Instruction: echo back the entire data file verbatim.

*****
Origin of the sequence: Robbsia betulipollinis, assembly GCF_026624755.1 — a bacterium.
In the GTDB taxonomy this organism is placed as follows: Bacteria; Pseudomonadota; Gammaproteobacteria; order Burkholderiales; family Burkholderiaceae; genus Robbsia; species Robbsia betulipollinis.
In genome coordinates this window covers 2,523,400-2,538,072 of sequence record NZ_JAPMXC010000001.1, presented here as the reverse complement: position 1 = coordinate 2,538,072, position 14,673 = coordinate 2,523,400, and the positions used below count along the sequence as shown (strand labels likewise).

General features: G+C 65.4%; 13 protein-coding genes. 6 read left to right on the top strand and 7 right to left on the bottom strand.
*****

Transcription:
Origin of the sequence: Robbsia betulipollinis, assembly GCF_026624755.1 — a bacterium.
In the GTDB taxonomy this organism is placed as follows: Bacteria; Pseudomonadota; Gammaproteobacteria; order Burkholderiales; family Burkholderiaceae; genus Robbsia; species Robbsia betulipollinis.
In genome coordinates this window covers 2,523,400-2,538,072 of sequence record NZ_JAPMXC010000001.1, presented here as the reverse complement: position 1 = coordinate 2,538,072, position 14,673 = coordinate 2,523,400, and the positions used below count along the sequence as shown (strand labels likewise).

General features: G+C 65.4%; 13 protein-coding genes. 6 read left to right on the top strand and 7 right to left on the bottom strand.